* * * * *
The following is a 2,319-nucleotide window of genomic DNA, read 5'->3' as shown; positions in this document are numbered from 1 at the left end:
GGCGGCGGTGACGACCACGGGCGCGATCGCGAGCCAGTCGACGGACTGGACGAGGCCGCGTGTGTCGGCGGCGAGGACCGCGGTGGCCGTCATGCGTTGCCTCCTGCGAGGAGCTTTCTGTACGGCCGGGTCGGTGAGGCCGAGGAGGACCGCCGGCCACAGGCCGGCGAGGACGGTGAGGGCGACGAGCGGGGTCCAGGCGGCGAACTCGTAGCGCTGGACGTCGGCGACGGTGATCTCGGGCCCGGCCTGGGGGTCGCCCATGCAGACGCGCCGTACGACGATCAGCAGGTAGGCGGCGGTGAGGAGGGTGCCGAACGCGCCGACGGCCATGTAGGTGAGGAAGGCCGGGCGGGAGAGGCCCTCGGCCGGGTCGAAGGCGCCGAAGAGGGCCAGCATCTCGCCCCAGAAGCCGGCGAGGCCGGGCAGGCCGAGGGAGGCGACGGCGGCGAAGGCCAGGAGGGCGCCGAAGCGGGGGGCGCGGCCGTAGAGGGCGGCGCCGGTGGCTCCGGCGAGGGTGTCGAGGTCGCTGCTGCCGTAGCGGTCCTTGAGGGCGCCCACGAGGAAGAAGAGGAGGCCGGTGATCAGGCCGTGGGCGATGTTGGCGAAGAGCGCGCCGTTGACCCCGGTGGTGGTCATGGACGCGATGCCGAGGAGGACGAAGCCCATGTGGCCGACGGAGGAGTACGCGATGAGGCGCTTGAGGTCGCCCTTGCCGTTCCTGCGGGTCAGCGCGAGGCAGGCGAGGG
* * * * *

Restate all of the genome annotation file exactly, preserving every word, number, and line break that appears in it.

The following is a 2,319-nucleotide window of genomic DNA, read 5'->3' as shown; positions in this document are numbered from 1 at the left end:
GGCGGCGGTGACGACCACGGGCGCGATCGCGAGCCAGTCGACGGACTGGACGAGGCCGCGTGTGTCGGCGGCGAGGACCGCGGTGGCCGTCATGCGTTGCCTCCTGCGAGGAGCTTTCTGTACGGCCGGGTCGGTGAGGCCGAGGAGGACCGCCGGCCACAGGCCGGCGAGGACGGTGAGGGCGACGAGCGGGGTCCAGGCGGCGAACTCGTAGCGCTGGACGTCGGCGACGGTGATCTCGGGCCCGGCCTGGGGGTCGCCCATGCAGACGCGCCGTACGACGATCAGCAGGTAGGCGGCGGTGAGGAGGGTGCCGAACGCGCCGACGGCCATGTAGGTGAGGAAGGCCGGGCGGGAGAGGCCCTCGGCCGGGTCGAAGGCGCCGAAGAGGGCCAGCATCTCGCCCCAGAAGCCGGCGAGGCCGGGCAGGCCGAGGGAGGCGACGGCGGCGAAGGCCAGGAGGGCGCCGAAGCGGGGGGCGCGGCCGTAGAGGGCGGCGCCGGTGGCTCCGGCGAGGGTGTCGAGGTCGCTGCTGCCGTAGCGGTCCTTGAGGGCGCCCACGAGGAAGAAGAGGAGGCCGGTGATCAGGCCGTGGGCGATGTTGGCGAAGAGCGCGCCGTTGACCCCGGTGGTGGTCATGGACGCGATGCCGAGGAGGACGAAGCCCATGTGGCCGACGGAGGAGTACGCGATGAGGCGCTTGAGGTCGCCCTTGCCGTTCCTGCGGGTCAGCGCGAGGCAGGCGAGGG